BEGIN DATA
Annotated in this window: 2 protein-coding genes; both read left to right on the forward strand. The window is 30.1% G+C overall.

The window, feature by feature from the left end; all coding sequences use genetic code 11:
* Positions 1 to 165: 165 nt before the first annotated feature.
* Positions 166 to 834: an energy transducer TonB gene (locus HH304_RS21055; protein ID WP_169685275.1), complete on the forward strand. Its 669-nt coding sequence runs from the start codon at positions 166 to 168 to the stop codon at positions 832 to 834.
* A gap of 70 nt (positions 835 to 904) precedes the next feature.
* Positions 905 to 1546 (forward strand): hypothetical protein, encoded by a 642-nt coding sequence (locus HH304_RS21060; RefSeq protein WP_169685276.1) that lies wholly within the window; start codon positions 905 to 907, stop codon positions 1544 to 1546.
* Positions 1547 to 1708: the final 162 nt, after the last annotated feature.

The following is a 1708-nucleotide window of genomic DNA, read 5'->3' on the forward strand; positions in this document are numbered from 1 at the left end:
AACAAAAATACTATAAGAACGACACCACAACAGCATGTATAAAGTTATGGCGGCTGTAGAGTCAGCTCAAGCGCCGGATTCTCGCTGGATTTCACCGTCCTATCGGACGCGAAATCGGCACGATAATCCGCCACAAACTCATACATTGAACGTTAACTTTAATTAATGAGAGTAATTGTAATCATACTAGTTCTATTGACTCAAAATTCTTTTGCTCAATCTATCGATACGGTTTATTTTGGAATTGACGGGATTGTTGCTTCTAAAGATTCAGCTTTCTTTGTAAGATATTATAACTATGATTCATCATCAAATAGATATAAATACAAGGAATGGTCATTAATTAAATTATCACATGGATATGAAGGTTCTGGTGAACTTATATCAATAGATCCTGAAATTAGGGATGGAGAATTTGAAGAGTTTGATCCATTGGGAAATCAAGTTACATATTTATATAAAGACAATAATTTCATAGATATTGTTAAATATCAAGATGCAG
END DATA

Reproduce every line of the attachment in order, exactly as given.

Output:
Annotated in this window: 2 protein-coding genes; both read left to right on the forward strand. The window is 30.1% G+C overall.

The window, feature by feature from the left end; all coding sequences use genetic code 11:
* Positions 1 to 165: 165 nt before the first annotated feature.
* Positions 166 to 834: an energy transducer TonB gene (locus HH304_RS21055; protein ID WP_169685275.1), complete on the forward strand. Its 669-nt coding sequence runs from the start codon at positions 166 to 168 to the stop codon at positions 832 to 834.
* A gap of 70 nt (positions 835 to 904) precedes the next feature.
* Positions 905 to 1546 (forward strand): hypothetical protein, encoded by a 642-nt coding sequence (locus HH304_RS21060; RefSeq protein WP_169685276.1) that lies wholly within the window; start codon positions 905 to 907, stop codon positions 1544 to 1546.
* Positions 1547 to 1708: the final 162 nt, after the last annotated feature.

The following is a 1708-nucleotide window of genomic DNA, read 5'->3' on the forward strand; positions in this document are numbered from 1 at the left end:
AACAAAAATACTATAAGAACGACACCACAACAGCATGTATAAAGTTATGGCGGCTGTAGAGTCAGCTCAAGCGCCGGATTCTCGCTGGATTTCACCGTCCTATCGGACGCGAAATCGGCACGATAATCCGCCACAAACTCATACATTGAACGTTAACTTTAATTAATGAGAGTAATTGTAATCATACTAGTTCTATTGACTCAAAATTCTTTTGCTCAATCTATCGATACGGTTTATTTTGGAATTGACGGGATTGTTGCTTCTAAAGATTCAGCTTTCTTTGTAAGATATTATAACTATGATTCATCATCAAATAGATATAAATACAAGGAATGGTCATTAATTAAATTATCACATGGATATGAAGGTTCTGGTGAACTTATATCAATAGATCCTGAAATTAGGGATGGAGAATTTGAAGAGTTTGATCCATTGGGAAATCAAGTTACATATTTATATAAAGACAATAATTTCATAGATATTGTTAAATATCAAGATGCAG